Brooke got into bed alone for the fourth night in a row. Her fiancé, Wayne Davis, was working late as usual in order to finish his latest magazine issue. Normally it didn’t bother Brooke, but the moon was full. Ever since she could remember, whenever the moon hung big and bright white in the sky, her nightmares returned.
“They can’t hurt you. They’re just dreams,” she reminded herself before slipping beneath the sheets and letting the exhaustion of the day pull her into sleep. Though she knew that she would fight through a night of terror while she slept, it was always just the end of the dream she would remember. Swimming in a pool of darkness between sleep and wake, voices
‘We have nothing to do with it,’ a woman yells.
‘Your girl was there,’ a man hisses. ‘She saw!’
‘Well she won’t see again!’ the woman yells back.
Then everything becomes the sound of crunching metal, sprinkling of shattered glass, a flash of sharp fangs, and pools of thick blood.
Brooke woke up in a cold sweat just before dawn.
“You don’t need therapy.” Over the phone, Wayne’s voice seemed half distracted and annoyed. Brooke had decided to try therapy in order to remember her past and end the nightmares. Wayne wasn’t a fan of the idea.
“When you’re ready to remember you will,” he assured her.
“I don’t think that’s how it works, Wayne,” Brooke smiled as she took a left turn towards her doctor’s office. “Anyway, I’m almost there. I’ll call you back when I’m on my way home.”
“Alright,” he said reluctantly before hanging up.
Ten minutes later she was on her therapist’s couch.
“Understand that sometimes returning memories can feel scary, but I’m always here. If you want to stop just say so,” Dr. Foster reminded her before they began.
“In my early childhood, I think we would visit with family in the south. During winter holidays.”
“But you can’t remember the names or the faces of the people around you?” Dr. Foster asked. “Not even your parents?”
“No, it’s all a blur. Like looking at them through fog or frosted glass. I remember a woman, I think my mother saying that, ‘Winters in the south are much milder than winters in New York’.”
“And… How far back can you remember?” he asked while scratching out his notes.
“Being three, maybe… In the backyard of some relative at a barbecue get together with a bunch of cousins I think. I’m playing alone…
Brooke fell quiet as the memory took over.
She could feel her younger self commanding her legs to stand and move towards an escaping fur ball.
She could remember the excitement of toddling forward, still clutching her blue crayon, on fast and shaky legs maybe falling but always getting up to keep going. She kept the fur ball in her sights, delighted as it jumped and darted in front of her, leading her this way and that as giggles escaped her. In the thick of the woods, the furry creature halted to turn and face her.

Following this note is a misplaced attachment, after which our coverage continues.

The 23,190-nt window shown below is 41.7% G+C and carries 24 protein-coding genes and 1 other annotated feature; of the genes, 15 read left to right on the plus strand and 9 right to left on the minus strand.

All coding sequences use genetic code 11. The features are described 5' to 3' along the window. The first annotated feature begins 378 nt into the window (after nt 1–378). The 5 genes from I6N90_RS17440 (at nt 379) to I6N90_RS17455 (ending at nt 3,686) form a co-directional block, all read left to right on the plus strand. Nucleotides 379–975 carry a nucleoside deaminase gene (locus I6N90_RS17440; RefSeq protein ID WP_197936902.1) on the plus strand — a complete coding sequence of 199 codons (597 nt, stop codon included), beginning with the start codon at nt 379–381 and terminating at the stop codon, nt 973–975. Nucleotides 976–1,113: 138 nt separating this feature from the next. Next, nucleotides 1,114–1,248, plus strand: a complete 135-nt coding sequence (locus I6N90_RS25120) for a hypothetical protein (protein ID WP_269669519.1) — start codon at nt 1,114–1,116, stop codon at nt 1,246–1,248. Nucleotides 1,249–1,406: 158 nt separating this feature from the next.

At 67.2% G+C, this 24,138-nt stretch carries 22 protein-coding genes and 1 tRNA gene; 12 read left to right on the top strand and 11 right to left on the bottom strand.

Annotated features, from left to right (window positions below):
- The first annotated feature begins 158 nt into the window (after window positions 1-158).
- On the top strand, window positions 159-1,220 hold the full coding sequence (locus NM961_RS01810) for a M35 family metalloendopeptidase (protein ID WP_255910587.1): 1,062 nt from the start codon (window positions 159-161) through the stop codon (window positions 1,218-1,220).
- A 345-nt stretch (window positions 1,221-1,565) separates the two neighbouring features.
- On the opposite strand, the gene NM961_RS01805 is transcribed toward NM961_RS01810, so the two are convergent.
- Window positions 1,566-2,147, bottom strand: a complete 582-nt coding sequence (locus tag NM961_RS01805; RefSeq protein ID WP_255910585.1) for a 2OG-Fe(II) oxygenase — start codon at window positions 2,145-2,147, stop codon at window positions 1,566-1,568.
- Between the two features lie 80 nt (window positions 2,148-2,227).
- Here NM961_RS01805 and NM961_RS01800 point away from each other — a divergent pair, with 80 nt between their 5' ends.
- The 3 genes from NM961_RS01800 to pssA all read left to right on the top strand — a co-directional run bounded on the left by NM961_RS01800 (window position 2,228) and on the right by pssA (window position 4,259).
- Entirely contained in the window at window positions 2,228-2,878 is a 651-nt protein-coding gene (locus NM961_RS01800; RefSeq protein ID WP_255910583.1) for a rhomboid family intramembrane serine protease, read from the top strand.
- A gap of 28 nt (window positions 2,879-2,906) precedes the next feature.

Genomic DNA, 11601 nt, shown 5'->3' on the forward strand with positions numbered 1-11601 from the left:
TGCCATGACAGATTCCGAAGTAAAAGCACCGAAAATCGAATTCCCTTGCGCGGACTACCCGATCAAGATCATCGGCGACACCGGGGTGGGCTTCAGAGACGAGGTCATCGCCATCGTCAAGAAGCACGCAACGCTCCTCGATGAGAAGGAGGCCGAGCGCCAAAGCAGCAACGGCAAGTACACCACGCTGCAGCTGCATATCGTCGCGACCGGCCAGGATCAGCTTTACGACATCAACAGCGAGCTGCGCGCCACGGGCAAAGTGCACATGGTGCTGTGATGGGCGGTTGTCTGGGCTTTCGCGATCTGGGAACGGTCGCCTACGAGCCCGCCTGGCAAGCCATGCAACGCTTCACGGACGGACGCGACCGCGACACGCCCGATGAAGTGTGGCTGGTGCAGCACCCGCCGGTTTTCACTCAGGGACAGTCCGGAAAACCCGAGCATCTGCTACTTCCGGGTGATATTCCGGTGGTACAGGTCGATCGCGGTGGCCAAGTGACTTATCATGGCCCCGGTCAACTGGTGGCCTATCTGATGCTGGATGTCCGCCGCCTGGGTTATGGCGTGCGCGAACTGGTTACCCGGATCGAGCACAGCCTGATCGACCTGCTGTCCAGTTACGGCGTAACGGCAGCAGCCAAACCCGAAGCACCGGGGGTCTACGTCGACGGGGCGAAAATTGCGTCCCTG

The fur ball became a wolf pup with grey and white fur and crystal blue eyes. He licked his tiny fangs as his ears pricked up to the sound of the big people coming after her. He backed away, warily as she continued to toddle toward him. A big person halted her progress, scooping her up in loving arms to carry her away before she could get closer. Dropping her blue crayon in the process, she could see the fur ball with his ears set high, watching her as she was taken away.
“Bye bye, puppy!”
While remembering, Brooke knew that this wasn’t the last time he’d come to taunt her in a game a chase. She saw herself growing taller and her legs became stronger as the puppy became lean and strong. She knew she was chasing a wolf, but she wasn’t scared. It was just a game.
Suddenly, she was eight or nine years old, chasing after the young wolf into the woods. He lost her with ease. She stopped running when her legs became tired and her lungs became winded. She was ready to admit defeat and turned to go back home when she heard a loud whine followed by a painful howl.
She hurried towards the cry, ignoring the warning in her head that she should stop and go home.
As the young wolf came into view pawing a snare around his neck she hurried towards him. The closer she got, the more frantic he became pulling the snare tighter as she took note of the metal wire clinging to his neck and followed it to the other end latched to a small tree.
She tried to motion him to calm down, but he kept pulling until he passed out. She hurried in to loosen the snare from his neck and slipped it over his head but as she did, she noticed that the wolf’s hair became thinner and his body began to shift. After a few blinks and gasps she had gone from looking into the face of a young wolf to looking at the face of a young boy.
His hair was short dark and wavy. His skin toasted pecan tan. His dark brows and lashes crinkled as he opened his eyes and she caught a glimpse of them shifting from crystal blue to deep hazel. She became light headed and the world began to spin around her as her knees grew weak and she blacked out beside him.
She was in a familiar world of darkness but she could hear raised voices.
It begins with a woman, clearly upset
‘These aren’t the old days. This is not a game. Someone could get hurt and it could start another war!’
‘All of this is our land. If they step on it and get hurt then it’s their fault,’ a man replied.
‘No, it’s not that simple and you know it! The packs work an eye for an eye! And more… We have nothing to do with it!’ the woman yelled.
‘Your girl was there,’ a man hissed. ‘She saw!’
‘Well, she won’t see again!’ the woman yelled back.
Then everything became the sound of crunching metal, sprinkling of shattered glass, a flash of sharp fangs, and pools of thick blood.
“There is a lot to unpack,” Dr. Foster said as Brooke opened her eyes and came back to the present.